They also include former Department of Justice (DoJ) official Jeffrey Clark, who tried to get himself installed as attorney general so he could launch voter fraud investigations in Georgia and other swing states; and lawyer John Eastman, who advanced the erroneous legal theory that Pence could block the electoral certification.
Giuliani’s lawyer, Robert J Costello, said every statement that the former mayor made “was truthful and expressing his beliefs”. Giuliani “believed there was proof of election fraud, and I have seen the affidavits that back that up”, Costello added.
There was no immediate comment from Eastman and Clark.
“Our investigation of other individuals continues,” Smith said on Tuesday. “In this case, my office will seek a speedy trial, so that our evidence can be tested in court and judged by a jury of citizens.”
Republicans rally behind Trump
The indictment offers a broader picture, beyond the Capitol riot, of attempts Trump allegedly made to subvert the election. It includes a state-by-state look at campaigns to pressure election officials, particularly in key swing states, to reverse Biden’s victory.
In one instance, prosecutors wrote that “the Defendant publicly maligned a Philadelphia City Commissioner for stating on the news that there was no evidence of widespread fraud”.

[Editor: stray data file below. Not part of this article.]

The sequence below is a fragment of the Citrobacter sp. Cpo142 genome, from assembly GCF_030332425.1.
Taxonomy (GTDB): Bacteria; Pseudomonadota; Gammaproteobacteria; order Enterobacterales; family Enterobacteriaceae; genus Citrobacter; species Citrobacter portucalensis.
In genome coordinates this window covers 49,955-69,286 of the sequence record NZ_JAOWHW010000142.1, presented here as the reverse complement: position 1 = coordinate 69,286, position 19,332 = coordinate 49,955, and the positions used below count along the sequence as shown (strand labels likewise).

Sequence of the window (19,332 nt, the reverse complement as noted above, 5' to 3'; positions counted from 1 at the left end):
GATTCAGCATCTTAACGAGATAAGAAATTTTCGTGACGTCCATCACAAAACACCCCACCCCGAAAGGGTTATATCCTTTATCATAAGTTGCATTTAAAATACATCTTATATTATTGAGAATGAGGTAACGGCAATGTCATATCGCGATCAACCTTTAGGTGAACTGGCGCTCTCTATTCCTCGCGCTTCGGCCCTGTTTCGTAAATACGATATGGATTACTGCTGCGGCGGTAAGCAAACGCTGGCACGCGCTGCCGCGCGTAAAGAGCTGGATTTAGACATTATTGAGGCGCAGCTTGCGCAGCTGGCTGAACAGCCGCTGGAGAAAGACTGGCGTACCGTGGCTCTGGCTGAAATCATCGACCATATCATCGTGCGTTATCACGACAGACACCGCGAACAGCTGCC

As a result, the indictment explained, “the Philadelphia City Commissioner and his family received death threats”.
The indictment also points to instances where, for example, Trump accused 30,000 non-citizens of voting in Arizona and more than 10,000 “dead voters” of casting ballots in Georgia, despite being told explicitly that these allegations were false.
In the wake of the indictment, other prominent Republicans rallied to Trump’s side, including Speaker of the House of Representatives Kevin McCarthy, who insinuated the charges were political.
“Just yesterday a new poll showed President Trump is without a doubt Biden’s leading political opponent,” McCarthy wrote on social media.
McCarthy accused Biden of using a “two-tiered system of justice” to distract from his own political troubles – namely, the allegations of influence peddling that encircle his son, Hunter Biden. Other congressional Republicans floated the idea of defunding Special Counsel Smith’s office.
Trump’s closest rival for the Republican presidential nomination, Florida Governor Ron DeSantis, meanwhile issued a statement that avoided identifying the former president by name and did not offer an opinion on the indictment itself. Instead, DeSantis offered a pitch for his own presidential campaign, echoing Republican criticisms of the DoJ and the Federal Bureau of Investigation (FBI), two entities involved in investigating Trump.
“As President, I will end the weaponization of government, replace the FBI Director, and ensure a single standard of justice for all Americans,” he wrote.
Another Republican presidential contender, Vivek Ramaswamy, promised to pardon Trump if elected.
But Pence, Trump’s former vice president, took another opportunity to distance himself from his former boss and rival in the 2024 race.
“Today’s indictment serves as an important reminder: Anyone who puts himself over the Constitution should never be President of the United States,” he said in a statement.